Exeter aims to be a carbon-neutral city by 2030
Published: 15 March 2019
Exeter will strive to become a carbon-neutral city in just over a decade in an ambitious new vision adopted by the City Council.
Councillors recently backed a motion recognising the scale and urgency of the global challenge from climate change, and accepted that the City has a duty to act “quickly, collectively and concertedly” to avoid the worst of the predicted outcomes.
The bold commitment was made today (Friday 15 March) on a day of environmental protests across the country. Cllr Rachel Sutton, Lead Councillor with responsibility for the Low Carbon Task Force, met with protesters outside the Civic Centre to explain the work taking place across the city.
The motion recognises that the City has been playing a role in rising to the critical climate change challenge for some time.
The City Council is strongly committed to renewable energy and playing a part in pushing the boundaries of what local authorities can do to deliver a low carbon future.
Over the past decade it has pioneered Passivhaus standards in the UK, delivered large-scale district heating networks and reduced its own energy consumption by more than a third. The City Council is already on track to deliver an energy-neutral council by 2022.
Cllr Rachel Sutton, Lead Councillor for Economy and Culture, said: “By declaring commitment to make Exeter Carbon-Neutral by 2030, our city can make a vital contribution to our planet and all its people. Such an ambition is aligned to our vision and could be transformative for our city. This council believes that, with the right partnerships in place, Exeter has the opportunity to show leadership among cities by adopting the game-changing ambition of becoming a carbon neutral city by 2030.”
Exeter already has a world-class reputation in climate and environmental research, with the Met Office and University of Exeter informing the international response to climate change. The city has an ambition to be the world-leader in applied environmental science, health and data analytics, and in addressing the challenges of climate change and urbanisation.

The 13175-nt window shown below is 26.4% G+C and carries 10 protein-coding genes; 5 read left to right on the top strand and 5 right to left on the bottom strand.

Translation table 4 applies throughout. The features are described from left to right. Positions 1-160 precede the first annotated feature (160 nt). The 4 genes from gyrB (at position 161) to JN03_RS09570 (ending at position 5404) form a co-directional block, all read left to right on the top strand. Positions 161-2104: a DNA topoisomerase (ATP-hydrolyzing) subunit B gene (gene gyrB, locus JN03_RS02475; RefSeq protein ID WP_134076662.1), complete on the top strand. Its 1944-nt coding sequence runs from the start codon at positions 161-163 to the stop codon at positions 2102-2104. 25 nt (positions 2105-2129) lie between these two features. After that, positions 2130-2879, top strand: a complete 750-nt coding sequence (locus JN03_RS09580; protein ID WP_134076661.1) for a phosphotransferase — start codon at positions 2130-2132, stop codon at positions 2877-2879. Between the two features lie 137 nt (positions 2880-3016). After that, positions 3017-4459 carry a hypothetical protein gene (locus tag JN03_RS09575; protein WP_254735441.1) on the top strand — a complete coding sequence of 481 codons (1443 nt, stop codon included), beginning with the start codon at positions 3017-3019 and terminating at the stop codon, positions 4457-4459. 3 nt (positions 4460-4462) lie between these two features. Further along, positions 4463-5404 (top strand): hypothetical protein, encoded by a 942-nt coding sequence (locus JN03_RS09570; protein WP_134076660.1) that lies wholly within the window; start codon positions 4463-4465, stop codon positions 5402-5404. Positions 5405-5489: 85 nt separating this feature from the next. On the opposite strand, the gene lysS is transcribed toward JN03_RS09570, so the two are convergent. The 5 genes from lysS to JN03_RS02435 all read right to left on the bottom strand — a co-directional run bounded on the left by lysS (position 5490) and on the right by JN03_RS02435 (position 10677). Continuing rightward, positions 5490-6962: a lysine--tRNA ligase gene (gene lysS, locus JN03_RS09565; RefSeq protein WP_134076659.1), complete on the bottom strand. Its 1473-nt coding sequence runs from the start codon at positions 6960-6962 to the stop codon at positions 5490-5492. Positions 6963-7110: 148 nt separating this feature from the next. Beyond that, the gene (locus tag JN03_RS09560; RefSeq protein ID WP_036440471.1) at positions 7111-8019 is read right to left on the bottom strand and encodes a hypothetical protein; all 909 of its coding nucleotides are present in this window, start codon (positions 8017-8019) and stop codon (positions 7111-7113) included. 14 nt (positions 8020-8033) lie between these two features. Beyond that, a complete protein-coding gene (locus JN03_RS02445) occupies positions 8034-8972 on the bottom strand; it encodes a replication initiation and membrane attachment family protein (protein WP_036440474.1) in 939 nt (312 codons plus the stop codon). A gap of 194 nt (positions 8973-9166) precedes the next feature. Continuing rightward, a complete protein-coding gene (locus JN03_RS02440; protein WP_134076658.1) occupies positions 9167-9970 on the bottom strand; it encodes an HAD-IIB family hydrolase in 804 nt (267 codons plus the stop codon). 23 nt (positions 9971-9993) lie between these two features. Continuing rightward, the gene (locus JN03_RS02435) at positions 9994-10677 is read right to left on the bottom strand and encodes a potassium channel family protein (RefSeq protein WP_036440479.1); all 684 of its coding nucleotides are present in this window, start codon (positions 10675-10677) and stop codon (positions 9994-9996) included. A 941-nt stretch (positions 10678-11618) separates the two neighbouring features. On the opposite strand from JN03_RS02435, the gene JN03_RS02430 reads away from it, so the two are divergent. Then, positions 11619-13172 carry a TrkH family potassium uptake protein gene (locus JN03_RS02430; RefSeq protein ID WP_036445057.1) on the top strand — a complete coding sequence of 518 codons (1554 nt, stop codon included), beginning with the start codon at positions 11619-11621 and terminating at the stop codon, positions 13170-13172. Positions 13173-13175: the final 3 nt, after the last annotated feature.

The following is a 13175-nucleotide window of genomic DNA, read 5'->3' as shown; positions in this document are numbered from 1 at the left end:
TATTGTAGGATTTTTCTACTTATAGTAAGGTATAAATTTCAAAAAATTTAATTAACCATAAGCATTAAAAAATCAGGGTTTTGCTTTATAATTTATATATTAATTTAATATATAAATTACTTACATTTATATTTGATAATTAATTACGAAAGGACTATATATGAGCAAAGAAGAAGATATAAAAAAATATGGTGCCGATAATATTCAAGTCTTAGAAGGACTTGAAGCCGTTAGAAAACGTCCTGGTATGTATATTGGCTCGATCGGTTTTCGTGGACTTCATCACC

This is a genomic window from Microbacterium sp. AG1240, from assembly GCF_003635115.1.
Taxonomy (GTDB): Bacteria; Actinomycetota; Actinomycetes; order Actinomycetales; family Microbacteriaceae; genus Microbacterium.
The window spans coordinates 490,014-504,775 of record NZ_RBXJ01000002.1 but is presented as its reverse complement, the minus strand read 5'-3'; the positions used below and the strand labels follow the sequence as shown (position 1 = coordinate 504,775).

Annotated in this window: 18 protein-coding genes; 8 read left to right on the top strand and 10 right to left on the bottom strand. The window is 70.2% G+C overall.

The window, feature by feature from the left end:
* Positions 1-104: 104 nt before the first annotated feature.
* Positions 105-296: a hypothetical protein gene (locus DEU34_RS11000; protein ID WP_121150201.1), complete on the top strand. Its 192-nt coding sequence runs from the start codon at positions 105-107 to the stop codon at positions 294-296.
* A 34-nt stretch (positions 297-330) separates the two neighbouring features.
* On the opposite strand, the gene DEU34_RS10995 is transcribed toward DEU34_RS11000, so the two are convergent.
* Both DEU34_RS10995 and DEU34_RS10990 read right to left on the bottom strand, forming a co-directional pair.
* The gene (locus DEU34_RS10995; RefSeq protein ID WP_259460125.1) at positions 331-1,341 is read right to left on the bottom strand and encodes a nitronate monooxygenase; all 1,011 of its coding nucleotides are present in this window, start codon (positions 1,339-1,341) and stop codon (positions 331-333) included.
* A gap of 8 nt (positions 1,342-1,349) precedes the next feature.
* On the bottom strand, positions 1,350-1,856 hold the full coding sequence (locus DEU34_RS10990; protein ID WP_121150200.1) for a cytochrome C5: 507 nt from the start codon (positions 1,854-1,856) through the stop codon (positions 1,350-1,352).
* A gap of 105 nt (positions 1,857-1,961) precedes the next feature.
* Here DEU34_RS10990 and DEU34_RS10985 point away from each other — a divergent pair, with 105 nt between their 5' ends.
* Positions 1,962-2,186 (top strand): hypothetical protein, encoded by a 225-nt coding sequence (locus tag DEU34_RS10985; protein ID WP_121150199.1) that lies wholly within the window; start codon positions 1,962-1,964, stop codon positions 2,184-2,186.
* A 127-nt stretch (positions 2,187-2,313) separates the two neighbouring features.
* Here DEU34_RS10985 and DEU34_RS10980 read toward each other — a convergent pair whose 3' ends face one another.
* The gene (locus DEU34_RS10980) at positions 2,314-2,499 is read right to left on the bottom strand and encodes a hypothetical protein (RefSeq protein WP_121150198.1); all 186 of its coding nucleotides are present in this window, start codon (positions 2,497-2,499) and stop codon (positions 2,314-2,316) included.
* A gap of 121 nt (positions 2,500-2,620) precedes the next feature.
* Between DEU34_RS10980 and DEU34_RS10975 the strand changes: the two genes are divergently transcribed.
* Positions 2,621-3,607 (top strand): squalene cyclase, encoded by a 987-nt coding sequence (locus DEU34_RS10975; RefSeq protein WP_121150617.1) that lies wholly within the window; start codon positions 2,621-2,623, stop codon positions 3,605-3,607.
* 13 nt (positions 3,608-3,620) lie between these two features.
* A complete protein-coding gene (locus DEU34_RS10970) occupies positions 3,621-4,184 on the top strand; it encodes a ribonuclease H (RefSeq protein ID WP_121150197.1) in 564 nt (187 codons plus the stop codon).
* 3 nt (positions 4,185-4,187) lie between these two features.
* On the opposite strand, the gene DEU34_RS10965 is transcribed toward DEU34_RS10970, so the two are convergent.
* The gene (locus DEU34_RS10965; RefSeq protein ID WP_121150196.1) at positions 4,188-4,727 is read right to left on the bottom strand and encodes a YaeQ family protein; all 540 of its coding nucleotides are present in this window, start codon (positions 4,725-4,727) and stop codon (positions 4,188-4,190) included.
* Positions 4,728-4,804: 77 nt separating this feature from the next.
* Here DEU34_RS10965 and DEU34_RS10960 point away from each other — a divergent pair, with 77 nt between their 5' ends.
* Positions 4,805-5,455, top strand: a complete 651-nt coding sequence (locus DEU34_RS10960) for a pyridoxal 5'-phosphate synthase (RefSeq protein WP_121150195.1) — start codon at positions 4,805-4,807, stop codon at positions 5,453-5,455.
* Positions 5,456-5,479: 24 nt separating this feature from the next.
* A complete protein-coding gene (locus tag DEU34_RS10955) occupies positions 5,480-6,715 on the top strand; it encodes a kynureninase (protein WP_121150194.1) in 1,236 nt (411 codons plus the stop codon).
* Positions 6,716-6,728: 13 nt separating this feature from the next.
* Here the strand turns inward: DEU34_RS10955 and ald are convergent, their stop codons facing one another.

The motion, backed by councillors, recognises that there are limitations that will impact the speed and effectiveness of this vision given unstable and ever-changing commitments of government support. It calls for a coordinated approach and action at local, regional, national and global levels to address the challenge of carbon emissions and energy use in cities.
Exeter City Council has partnered Devon County Council, Exeter College, the University of Exeter, Global City Futures and the Royal Devon and Exeter NHS Trust to create Exeter City Futures, a community interest company that is bringing the City together to address transformational challenges including cleaner air, renewable energy and improved transport systems.
Liz O’Driscoll, Programme Director at Exeter City Futures, said: “We welcome the city council's commitment to make Exeter carbon neutral in 10 years. This is an incredibly positive message to send to the residents of this great city and it aligns with our new Everyone’s Exeter Campaign.
“These are bold, but critical targets, and everyone across the City will need to be involved in making the changes we need. With this announcement Exeter joins other leading UK cities working towards this global aspiration and we believe that through Exeter City Futures we have the commitment and collaboration to work together to make it a reality.”